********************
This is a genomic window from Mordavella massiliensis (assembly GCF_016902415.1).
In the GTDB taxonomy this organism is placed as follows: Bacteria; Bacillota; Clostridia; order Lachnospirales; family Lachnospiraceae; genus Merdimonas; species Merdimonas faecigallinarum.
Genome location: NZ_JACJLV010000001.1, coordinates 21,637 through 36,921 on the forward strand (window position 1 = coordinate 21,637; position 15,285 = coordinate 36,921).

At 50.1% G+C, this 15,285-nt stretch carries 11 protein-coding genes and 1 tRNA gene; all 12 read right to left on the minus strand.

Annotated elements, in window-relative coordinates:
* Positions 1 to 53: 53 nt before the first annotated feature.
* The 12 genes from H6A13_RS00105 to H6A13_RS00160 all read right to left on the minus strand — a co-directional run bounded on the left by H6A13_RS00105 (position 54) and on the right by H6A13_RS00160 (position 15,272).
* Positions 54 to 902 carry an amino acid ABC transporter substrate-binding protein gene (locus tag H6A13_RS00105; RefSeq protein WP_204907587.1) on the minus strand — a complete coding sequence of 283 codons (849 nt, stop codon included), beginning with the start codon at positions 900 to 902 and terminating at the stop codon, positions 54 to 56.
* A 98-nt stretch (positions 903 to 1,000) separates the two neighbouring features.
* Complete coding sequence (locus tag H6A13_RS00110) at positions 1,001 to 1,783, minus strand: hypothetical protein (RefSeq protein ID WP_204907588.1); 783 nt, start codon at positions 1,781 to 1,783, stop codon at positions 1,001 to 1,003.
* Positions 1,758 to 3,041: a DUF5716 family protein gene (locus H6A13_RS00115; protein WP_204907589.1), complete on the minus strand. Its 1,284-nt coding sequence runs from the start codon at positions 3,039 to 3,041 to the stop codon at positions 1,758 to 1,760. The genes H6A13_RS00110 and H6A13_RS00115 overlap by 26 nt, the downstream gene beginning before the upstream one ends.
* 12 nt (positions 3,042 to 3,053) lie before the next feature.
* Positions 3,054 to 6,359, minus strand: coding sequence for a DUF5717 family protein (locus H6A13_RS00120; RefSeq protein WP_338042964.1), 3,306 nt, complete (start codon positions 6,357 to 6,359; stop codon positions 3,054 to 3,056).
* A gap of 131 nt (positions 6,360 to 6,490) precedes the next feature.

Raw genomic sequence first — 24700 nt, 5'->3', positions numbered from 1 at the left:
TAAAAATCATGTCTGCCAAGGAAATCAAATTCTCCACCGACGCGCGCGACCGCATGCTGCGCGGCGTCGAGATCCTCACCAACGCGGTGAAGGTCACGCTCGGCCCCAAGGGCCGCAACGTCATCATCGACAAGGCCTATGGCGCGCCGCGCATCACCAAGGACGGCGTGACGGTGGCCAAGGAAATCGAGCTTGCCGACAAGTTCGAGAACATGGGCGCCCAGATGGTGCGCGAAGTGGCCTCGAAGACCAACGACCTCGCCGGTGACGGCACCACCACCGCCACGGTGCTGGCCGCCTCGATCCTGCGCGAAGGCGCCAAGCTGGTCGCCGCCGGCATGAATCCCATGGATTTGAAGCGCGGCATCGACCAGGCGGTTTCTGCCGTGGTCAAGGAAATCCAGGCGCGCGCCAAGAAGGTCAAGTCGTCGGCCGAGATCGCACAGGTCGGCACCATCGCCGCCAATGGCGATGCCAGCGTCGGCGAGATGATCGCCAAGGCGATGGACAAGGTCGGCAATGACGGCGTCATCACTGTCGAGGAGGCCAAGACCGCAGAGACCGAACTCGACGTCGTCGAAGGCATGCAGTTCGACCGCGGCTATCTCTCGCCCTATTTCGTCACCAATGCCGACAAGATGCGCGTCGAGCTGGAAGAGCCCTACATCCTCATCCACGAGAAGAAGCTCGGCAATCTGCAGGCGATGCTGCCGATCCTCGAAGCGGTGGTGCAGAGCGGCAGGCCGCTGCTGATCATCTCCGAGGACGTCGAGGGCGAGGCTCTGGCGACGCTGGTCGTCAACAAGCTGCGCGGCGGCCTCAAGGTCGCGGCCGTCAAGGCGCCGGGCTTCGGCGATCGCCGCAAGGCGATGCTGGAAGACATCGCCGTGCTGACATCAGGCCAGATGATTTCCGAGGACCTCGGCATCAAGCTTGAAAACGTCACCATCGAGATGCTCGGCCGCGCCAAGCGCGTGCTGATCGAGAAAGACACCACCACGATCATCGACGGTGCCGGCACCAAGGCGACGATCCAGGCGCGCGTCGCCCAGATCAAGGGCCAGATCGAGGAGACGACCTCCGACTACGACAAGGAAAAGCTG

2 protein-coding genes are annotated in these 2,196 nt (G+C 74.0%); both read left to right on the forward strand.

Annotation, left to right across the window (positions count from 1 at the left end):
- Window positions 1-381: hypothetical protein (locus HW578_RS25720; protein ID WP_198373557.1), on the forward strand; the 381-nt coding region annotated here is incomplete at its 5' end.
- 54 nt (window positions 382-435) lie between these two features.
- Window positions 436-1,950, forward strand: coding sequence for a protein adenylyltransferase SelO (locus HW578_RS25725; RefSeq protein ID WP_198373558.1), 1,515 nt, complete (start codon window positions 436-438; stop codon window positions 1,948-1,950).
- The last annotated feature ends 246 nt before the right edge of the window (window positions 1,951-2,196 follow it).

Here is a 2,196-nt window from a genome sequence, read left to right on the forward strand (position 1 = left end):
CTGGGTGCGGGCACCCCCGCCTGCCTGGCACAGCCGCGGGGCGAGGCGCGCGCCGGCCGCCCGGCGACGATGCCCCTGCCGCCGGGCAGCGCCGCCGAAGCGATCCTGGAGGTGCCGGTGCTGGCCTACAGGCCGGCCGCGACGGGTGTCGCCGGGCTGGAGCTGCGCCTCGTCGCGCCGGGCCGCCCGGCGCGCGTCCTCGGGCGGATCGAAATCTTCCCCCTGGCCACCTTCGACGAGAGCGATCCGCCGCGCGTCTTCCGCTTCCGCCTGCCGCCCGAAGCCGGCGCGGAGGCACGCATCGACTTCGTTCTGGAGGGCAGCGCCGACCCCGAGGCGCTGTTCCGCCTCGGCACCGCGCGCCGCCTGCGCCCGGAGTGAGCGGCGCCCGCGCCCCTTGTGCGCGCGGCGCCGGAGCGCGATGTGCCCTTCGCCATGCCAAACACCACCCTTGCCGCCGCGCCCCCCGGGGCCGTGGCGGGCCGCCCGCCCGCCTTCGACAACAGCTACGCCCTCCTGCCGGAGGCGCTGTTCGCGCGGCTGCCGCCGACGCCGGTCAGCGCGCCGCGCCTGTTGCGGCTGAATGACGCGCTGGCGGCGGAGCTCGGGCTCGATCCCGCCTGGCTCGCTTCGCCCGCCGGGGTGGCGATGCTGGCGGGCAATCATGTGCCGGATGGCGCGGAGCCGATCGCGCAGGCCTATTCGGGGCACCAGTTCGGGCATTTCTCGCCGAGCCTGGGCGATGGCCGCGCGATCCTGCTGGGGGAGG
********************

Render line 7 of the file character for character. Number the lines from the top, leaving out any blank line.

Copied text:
* The 12 genes from H6A13_RS00105 to H6A13_RS00160 all read right to left on the minus strand — a co-directional run bounded on the left by H6A13_RS00105 (position 54) and on the right by H6A13_RS00160 (position 15,272).